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How far is too far on Tarpon Springs modernization?

Tourists love the traditional ambience of the Sponge Docks, but lately local businesses complain that traffic is down. A plan for modernization is stirring up fears of damaging the local charm.

SCOTT KEELER | Times (2003)

Tourists love the traditional ambience of the Sponge Docks, but lately local businesses complain that traffic is down. A plan for modernization is stirring up fears of damaging the local charm.

TARPON SPRINGS — Movies have been made about the historic and quaint Greek culture that pervades Tarpon Springs Sponge Docks.

The smell of recently cultivated and drying sponges draws curious tourists. The small shops that sell knickknacks, handmade soaps full of olive oil and natural sponges have pulled in plenty of dollars over the decades.

But in recent years, tourism has waned.

Now Tarpon's merchants, property owners and city officials are trying to figure out how to rejuvenate the Sponge Docks without infringing on that old-time Greek heritage.

Renea Vincent, Tarpon's director of planning and zoning, presented a $1.7 million conceptual plan to city commissioners Tuesday night that could bring some newness to the area. The Sponge Docks Riverwalk Project calls for pavers, piers that jut into the Anclote River and a children's interactive play fountain.

While some welcome a little modernization, others worry about overdoing it.

"The thing we must do is retain what we are," said George Billiris, a longtime Sponge Docks property and business owner. "What we are known for and what we have the privilege of, is media, which gives you worldwide (exposure).

"Your Mickey Mouse is the Greek and the sponge. That's what you are reselling. We get worldwide (exposure) because the media is in love with our story. Let's give them reality instead of Mickey Mouse. We are not a park down here, we are a working port."

Rosanne Pappas, owner of the Sponge Exchange, agreed that the Greek heritage must be preserved, but she also told commissioners that something must be done to enhance the area.

"We will slowly die," Pappas said. "We can argue about how it's designed later on. Listening to our merchants, they are dying on the vine. If we don't make it (the Sponge Docks) updated and nice, we will die down there."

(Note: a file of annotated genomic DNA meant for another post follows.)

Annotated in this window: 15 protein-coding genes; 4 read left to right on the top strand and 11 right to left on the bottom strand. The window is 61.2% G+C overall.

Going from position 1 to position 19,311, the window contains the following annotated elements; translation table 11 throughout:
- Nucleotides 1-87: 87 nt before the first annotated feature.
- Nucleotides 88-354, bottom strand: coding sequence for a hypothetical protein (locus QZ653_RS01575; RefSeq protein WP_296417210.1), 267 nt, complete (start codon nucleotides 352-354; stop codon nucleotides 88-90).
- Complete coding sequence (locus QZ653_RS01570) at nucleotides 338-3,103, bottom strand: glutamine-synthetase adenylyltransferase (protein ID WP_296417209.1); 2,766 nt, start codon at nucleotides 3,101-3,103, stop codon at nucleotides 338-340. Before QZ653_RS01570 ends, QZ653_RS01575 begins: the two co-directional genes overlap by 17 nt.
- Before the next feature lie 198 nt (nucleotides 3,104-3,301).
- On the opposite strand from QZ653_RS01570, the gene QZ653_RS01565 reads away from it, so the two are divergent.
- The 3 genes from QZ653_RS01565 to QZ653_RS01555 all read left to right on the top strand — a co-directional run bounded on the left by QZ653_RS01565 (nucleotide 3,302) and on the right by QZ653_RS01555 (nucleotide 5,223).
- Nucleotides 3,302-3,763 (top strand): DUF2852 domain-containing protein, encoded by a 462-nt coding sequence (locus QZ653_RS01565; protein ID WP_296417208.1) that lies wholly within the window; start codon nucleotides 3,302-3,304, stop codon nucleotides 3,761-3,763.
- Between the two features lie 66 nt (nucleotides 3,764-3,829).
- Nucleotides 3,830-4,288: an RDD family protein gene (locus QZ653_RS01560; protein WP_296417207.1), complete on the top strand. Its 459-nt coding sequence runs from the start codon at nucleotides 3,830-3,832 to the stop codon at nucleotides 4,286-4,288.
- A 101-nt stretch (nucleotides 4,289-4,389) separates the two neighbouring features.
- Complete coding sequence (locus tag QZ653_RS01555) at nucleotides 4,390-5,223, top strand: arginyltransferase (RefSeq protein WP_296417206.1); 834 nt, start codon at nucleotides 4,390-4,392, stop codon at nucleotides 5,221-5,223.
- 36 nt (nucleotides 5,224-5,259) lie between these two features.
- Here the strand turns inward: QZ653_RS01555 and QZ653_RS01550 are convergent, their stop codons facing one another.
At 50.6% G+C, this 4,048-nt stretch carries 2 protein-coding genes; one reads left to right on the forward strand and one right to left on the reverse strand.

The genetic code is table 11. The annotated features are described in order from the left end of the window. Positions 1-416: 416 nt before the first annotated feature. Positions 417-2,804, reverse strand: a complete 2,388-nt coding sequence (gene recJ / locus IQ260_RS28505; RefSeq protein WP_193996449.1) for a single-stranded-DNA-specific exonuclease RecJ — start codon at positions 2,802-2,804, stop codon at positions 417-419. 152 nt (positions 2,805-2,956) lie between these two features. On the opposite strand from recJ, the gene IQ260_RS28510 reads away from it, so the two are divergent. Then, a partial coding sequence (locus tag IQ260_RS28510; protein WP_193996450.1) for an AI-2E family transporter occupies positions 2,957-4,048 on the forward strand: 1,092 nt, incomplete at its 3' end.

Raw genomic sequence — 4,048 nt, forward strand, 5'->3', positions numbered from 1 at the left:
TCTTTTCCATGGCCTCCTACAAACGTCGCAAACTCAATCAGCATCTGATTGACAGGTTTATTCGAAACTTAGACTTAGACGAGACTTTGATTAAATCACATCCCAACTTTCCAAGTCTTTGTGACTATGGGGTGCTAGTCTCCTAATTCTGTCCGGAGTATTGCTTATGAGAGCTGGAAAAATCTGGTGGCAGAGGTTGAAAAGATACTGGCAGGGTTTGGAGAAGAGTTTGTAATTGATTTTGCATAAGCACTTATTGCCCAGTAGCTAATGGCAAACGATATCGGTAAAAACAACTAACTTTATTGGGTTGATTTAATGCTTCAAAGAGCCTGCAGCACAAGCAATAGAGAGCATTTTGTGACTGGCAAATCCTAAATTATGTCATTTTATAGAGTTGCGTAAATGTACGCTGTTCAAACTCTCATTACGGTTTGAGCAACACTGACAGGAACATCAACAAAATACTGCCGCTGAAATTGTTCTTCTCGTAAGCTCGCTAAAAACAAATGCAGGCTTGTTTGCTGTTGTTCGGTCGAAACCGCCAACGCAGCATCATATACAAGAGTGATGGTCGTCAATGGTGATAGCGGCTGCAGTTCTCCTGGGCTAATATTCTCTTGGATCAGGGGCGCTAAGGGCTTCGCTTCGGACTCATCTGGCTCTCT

The City Commission voted unanimously to pursue a transportation enhancement grant from the Pinellas County Metropolitan Planning Organization. If received, the city would get about $700,000 toward the $1.7 million project. The grant's submittal deadline is June 30.

The Metropolitan Planning Organization will review applications and compile a priority list at its Sept. 8 meeting.

"The Sponge Docks is the major attractor," Mayor David Archie said. "Are there other fabulous features to Tarpon? Yes. Tarpon has been able to maintain that charm. We can decide to move ahead with this grant but look at monies from other places."

The commission assured the Sponge Docks merchants and property owners that the submitted plan was just a concept. Those who make a living at the docks will have a major voice in deciding what the final remake of the area will look like, commissioners said.

Steve Lindhorst, owner of Beachworks Clothing & Gear at the Sponge Docks, encouraged the commission to push for the grant.

"I can't put into words the urgency to get this board to okay the application for this," Lindhorst said. "We need a shot in the arm down there. No one is trying to turn this around and into a South Beach or a marina operation. We just want to maintain and beautify it. No one is trying to take away any of the character."

Demorris A. Lee can be reached at dalee@sptimes.com or (727) 445-4174.

How far is too far on Tarpon Springs modernization? 06/02/10 [Last modified: Wednesday, June 2, 2010 7:32pm]
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